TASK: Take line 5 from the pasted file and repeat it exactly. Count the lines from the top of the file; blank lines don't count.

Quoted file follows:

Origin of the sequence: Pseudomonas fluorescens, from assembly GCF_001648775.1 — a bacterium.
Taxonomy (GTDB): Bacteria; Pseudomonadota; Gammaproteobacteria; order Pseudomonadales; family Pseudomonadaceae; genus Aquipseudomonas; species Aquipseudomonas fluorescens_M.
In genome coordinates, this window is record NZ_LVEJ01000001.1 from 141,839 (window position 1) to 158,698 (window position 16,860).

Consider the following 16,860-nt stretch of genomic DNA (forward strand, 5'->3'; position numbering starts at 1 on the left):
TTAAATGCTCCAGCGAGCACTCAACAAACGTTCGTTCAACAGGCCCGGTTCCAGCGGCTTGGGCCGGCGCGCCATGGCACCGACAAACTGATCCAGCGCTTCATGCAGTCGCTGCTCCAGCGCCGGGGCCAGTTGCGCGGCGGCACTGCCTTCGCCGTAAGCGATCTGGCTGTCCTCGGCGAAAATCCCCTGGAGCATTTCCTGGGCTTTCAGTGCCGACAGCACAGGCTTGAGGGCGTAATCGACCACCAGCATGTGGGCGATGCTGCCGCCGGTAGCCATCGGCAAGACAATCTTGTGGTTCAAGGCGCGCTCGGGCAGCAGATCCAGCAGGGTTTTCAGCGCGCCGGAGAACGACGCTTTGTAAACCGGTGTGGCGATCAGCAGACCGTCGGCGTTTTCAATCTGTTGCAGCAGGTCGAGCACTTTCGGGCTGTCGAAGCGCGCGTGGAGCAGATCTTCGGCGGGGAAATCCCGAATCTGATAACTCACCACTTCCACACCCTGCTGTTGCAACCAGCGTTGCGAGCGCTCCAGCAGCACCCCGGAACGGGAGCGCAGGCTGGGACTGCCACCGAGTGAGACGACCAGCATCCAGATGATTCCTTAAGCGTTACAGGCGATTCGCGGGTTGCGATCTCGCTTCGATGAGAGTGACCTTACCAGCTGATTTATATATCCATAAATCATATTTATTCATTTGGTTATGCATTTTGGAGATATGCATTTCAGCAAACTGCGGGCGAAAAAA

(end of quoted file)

TTAAATGCTCCAGCGAGCACTCAACAAACGTTCGTTCAACAGGCCCGGTTCCAGCGGCTTGGGCCGGCGCGCCATGGCACCGACAAACTGATCCAGCGCTTCATGCAGTCGCTGCTCCAGCGCCGGGGCCAGTTGCGCGGCGGCACTGCCTTCGCCGTAAGCGATCTGGCTGTCCTCGGCGAAAATCCCCTGGAGCATTTCCTGGGCTTTCAGTGCCGACAGCACAGGCTTGAGGGCGTAATCGACCACCAGCATGTGGGCGATGCTGCCGCCGGTAGCCATCGGCAAGACAATCTTGTGGTTCAAGGCGCGCTCGGGCAGCAGATCCAGCAGGGTTTTCAGCGCGCCGGAGAACGACGCTTTGTAAACCGGTGTGGCGATCAGCAGACCGTCGGCGTTTTCAATCTGTTGCAGCAGGTCGAGCACTTTCGGGCTGTCGAAGCGCGCGTGGAGCAGATCTTCGGCGGGGAAATCCCGAATCTGATAACTCACCACTTCCACACCCTGCTGTTGCAACCAGCGTTGCGAGCGCTCCAGCAGCACCCCGGAACGGGAGCGCAGGCTGGGACTGCCACCGAGTGAGACGACCAGCATCCAGATGATTCCTTAAGCGTTACAGGCGATTCGCGGGTTGCGATCTCGCTTCGATGAGAGTGACCTTACCAGCTGATTTATATATCCATAAATCATATTTATTCATTTGGTTATGCATTTTGGAGATATGCATTTCAGCAAACTGCGGGCGAAAAAA